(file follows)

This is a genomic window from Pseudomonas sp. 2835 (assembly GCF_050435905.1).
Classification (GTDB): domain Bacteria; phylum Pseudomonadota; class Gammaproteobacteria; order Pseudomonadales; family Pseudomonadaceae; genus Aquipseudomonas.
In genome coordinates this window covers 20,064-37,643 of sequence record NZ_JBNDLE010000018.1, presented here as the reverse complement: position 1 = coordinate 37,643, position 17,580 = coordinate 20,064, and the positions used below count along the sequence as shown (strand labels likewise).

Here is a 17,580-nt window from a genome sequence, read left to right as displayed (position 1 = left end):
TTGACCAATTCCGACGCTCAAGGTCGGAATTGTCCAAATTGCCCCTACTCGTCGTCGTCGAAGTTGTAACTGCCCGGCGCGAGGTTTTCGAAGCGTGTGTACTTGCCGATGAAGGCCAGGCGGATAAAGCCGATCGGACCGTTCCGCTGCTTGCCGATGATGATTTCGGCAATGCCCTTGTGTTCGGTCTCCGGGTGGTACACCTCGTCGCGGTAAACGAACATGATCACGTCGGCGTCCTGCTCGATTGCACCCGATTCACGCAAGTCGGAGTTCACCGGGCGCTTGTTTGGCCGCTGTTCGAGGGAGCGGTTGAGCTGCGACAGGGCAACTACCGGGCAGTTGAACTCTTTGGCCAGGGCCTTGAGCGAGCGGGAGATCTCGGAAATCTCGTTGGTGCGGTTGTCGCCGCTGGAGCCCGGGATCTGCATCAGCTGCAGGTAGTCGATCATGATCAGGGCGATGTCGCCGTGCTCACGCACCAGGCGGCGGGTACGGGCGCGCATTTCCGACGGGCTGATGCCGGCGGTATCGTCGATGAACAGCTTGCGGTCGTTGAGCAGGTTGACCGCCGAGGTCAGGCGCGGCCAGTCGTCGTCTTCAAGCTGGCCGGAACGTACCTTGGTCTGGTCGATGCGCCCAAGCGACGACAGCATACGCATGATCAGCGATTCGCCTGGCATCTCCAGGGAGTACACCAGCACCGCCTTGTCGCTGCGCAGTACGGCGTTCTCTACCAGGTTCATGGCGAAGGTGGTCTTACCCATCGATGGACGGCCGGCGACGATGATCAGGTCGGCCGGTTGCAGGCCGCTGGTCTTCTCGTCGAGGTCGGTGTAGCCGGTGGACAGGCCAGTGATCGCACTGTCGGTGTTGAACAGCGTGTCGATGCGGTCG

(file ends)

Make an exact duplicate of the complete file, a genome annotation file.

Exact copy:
This is a genomic window from Pseudomonas sp. 2835 (assembly GCF_050435905.1).
Classification (GTDB): domain Bacteria; phylum Pseudomonadota; class Gammaproteobacteria; order Pseudomonadales; family Pseudomonadaceae; genus Aquipseudomonas.
In genome coordinates this window covers 20,064-37,643 of sequence record NZ_JBNDLE010000018.1, presented here as the reverse complement: position 1 = coordinate 37,643, position 17,580 = coordinate 20,064, and the positions used below count along the sequence as shown (strand labels likewise).

Here is a 17,580-nt window from a genome sequence, read left to right as displayed (position 1 = left end):
TTGACCAATTCCGACGCTCAAGGTCGGAATTGTCCAAATTGCCCCTACTCGTCGTCGTCGAAGTTGTAACTGCCCGGCGCGAGGTTTTCGAAGCGTGTGTACTTGCCGATGAAGGCCAGGCGGATAAAGCCGATCGGACCGTTCCGCTGCTTGCCGATGATGATTTCGGCAATGCCCTTGTGTTCGGTCTCCGGGTGGTACACCTCGTCGCGGTAAACGAACATGATCACGTCGGCGTCCTGCTCGATTGCACCCGATTCACGCAAGTCGGAGTTCACCGGGCGCTTGTTTGGCCGCTGTTCGAGGGAGCGGTTGAGCTGCGACAGGGCAACTACCGGGCAGTTGAACTCTTTGGCCAGGGCCTTGAGCGAGCGGGAGATCTCGGAAATCTCGTTGGTGCGGTTGTCGCCGCTGGAGCCCGGGATCTGCATCAGCTGCAGGTAGTCGATCATGATCAGGGCGATGTCGCCGTGCTCACGCACCAGGCGGCGGGTACGGGCGCGCATTTCCGACGGGCTGATGCCGGCGGTATCGTCGATGAACAGCTTGCGGTCGTTGAGCAGGTTGACCGCCGAGGTCAGGCGCGGCCAGTCGTCGTCTTCAAGCTGGCCGGAACGTACCTTGGTCTGGTCGATGCGCCCAAGCGACGACAGCATACGCATGATCAGCGATTCGCCTGGCATCTCCAGGGAGTACACCAGCACCGCCTTGTCGCTGCGCAGTACGGCGTTCTCTACCAGGTTCATGGCGAAGGTGGTCTTACCCATCGATGGACGGCCGGCGACGATGATCAGGTCGGCCGGTTGCAGGCCGCTGGTCTTCTCGTCGAGGTCGGTGTAGCCGGTGGACAGGCCAGTGATCGCACTGTCGGTGTTGAACAGCGTGTCGATGCGGTCG